As restaurant brands deploy digital ordering, the stakes are high. Done well, digital ordering enables a brand to foster greater customer loyalty, grow sales and create a win-win-win for customers, operators/franchisees and the brand itself. Done poorly, digital ordering can damage valuable customer relationships and result in operators/franchisees losing trust in the brand.

In my experience as the Founder & CEO of Olo.com over the past nine-and-a-half years, I’ve had the pleasure of working with more than 150 brands to operate digital ordering programs that today serve more than 7 million customers. In that time, I’ve learned that there are many critical components to a successful digital ordering program. Here are my top 10 tips for a successful digital ordering implementation:

1. Make sure that all key departments are in the boat before you set sail. Digital ordering requires participation from IT, operations, marketing, and training, as well as executive buy-in from the c-suite. (read more…)

In the tech industry, the term “disruption,” referring to the drastic alteration of an industry or market, is practically a cliché. Everyone wants to “disrupt” a traditional business, often referencing an attempt to become the next “Uber” of a particular industry, referring to the private car service that has upended the taxi industry. These startups are looking to outsource the daily chores and nuisances that take up consumers’ time and energy, from laundry (Washio) to mailing packages (Shyp) to storage (MakeSpace). And now a new group of tech-savvy entrepreneurs have set their sights on disrupting the food industry.

For our recent Creative Concepts TrendSpotting Report on meal delivery services, Datassential looked at a number of these companies, from the ingredients, dishes and flavors you’ll find on the delivery menu to the ways they are using technology to set themselves apart. We also surveyed consumers for their opinions, from their interest in and experience using these services to the factors that are most important to them. (read more…)

This post is sponsored by Coca-Cola.

Specialty beverages offer foodservice operators a low-cost way to drive margins, differentiate themselves from competitors and satisfy consumer needs.

Using ingredients they are likely to already have on hand, operators can generate excitement around the menu and raise their check averages with a variety of offerings that strengthen their own brands.

Specialty beverages are among the fastest-growing categories in foodservice, and their multifaceted nature can speak to consumer preferences for both health and indulgence, and also allow for personalization and customization.

We talked to Thays Morgan, senior manager for strategy, planning and development for the full-service restaurant channel at Coca-Cola’s foodservice division, about how operators can leverage specialty beverages to grow their business.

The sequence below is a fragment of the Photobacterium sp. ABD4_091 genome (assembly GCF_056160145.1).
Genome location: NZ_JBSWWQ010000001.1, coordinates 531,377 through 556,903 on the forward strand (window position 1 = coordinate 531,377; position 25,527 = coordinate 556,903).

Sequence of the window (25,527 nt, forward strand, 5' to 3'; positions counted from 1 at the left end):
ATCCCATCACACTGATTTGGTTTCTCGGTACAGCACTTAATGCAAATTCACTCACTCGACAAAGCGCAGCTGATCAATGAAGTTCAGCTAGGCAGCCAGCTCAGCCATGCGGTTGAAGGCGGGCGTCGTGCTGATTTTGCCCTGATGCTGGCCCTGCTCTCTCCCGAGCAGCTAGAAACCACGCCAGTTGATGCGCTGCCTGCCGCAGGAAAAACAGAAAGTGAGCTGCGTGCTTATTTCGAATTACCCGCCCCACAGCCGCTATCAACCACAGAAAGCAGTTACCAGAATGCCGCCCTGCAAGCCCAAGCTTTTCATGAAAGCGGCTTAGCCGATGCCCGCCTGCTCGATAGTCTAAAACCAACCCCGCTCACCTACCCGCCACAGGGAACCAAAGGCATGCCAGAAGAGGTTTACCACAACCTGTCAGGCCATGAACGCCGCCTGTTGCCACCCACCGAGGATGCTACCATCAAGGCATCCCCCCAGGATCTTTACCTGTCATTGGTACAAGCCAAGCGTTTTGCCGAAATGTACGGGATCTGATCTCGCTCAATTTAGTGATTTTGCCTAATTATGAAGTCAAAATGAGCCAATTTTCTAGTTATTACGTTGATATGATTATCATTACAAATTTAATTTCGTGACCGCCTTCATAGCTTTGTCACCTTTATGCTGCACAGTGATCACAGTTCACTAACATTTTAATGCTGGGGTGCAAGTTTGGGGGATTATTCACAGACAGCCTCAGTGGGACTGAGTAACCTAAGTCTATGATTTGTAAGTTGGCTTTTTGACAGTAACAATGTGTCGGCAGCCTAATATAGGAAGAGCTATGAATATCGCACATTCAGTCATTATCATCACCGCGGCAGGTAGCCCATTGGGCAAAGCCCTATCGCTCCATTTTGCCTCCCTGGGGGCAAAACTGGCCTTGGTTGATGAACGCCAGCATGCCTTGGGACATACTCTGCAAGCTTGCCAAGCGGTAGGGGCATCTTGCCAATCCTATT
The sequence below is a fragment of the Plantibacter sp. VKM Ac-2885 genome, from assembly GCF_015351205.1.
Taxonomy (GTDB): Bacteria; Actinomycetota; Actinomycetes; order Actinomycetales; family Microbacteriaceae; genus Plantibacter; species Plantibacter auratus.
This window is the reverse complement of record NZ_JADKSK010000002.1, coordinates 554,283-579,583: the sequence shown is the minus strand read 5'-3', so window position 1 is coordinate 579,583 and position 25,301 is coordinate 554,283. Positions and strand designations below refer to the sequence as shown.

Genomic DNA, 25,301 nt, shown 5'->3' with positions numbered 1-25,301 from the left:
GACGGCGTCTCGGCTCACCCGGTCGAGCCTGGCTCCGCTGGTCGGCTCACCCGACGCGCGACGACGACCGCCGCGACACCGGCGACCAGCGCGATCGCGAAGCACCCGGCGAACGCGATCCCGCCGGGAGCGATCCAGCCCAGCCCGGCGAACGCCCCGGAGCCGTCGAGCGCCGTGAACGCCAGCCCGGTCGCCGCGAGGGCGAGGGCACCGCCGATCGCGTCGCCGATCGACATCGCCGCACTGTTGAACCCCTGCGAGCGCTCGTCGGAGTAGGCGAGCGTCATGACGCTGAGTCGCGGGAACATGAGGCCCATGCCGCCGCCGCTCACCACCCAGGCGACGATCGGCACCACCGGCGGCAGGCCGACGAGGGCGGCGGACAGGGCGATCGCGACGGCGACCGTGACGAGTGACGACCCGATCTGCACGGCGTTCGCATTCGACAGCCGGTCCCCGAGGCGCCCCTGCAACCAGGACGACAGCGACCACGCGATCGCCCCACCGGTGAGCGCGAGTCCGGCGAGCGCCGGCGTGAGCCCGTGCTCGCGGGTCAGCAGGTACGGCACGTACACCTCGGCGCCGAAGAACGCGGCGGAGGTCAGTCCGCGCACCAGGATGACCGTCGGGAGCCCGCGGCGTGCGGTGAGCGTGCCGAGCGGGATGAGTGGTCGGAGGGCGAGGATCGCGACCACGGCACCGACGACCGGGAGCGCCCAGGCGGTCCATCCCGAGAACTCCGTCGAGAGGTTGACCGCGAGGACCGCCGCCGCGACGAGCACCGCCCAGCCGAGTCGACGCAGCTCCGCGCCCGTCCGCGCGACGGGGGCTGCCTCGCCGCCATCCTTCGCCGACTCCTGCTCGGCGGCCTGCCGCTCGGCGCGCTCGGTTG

Why are specialty beverages so important to foodservice operators?

When we look at the specialty beverage categories — teas, lemonades, limeades, shakes, smoothies and even sparkling sodas and specialty sodas — they are forecast to have double-digit growth over the next five years. (read more…)

Organic loses its authenticity halo as it goes more mainstream

For decades, consumers trusted organic foods to provide authentic, healthy alternatives to problems they perceived in the world of conventional food.

As organics have gone mainstream, with 73% of people now buying them, their authenticity halo is fading. Consumers do not trust organics the way they used to. They want to support companies that share their values and are committed to organic, natural and real food – but they doubt whether some companies that trumpet those values sincerely embrace them, and they increasingly mistrust the government’s organic certification.

Consumers in all segments are turning toward local to help them resolve their confusion and uncertainty surrounding organic certifications and the claims of the organic marketplace.

“Local is more important to me than organic,” one Nashville resident told The Hartman Group for its Organic & Natural 2014 report. “It’s about building a relationship. (read more…)

It is no surprise that women are behind a good deal of spending dollars. Women account for more than 70% of global purchasing decisions, according to Gallup, and as of last year, women control up to $15 trillion of spending power, Nielsen reported. But while marketers are making great strides when it comes to targeting female consumers, there is still a segment of the female population that marketers are missing, especially in the consumer packaged goods space — women at work.

According to a recent report by WorkPlace Impact, nearly half of women stop at the grocery store on their way home from work or during their lunch breaks, and a whopping 84% of women edit their shopping lists while they’re at work. Because of this, many CPG marketers are not reaching out to female consumers when they are making many of their purchasing decisions, according to Tara Peters, director of marketing at WorkPlace Impact. (read more…)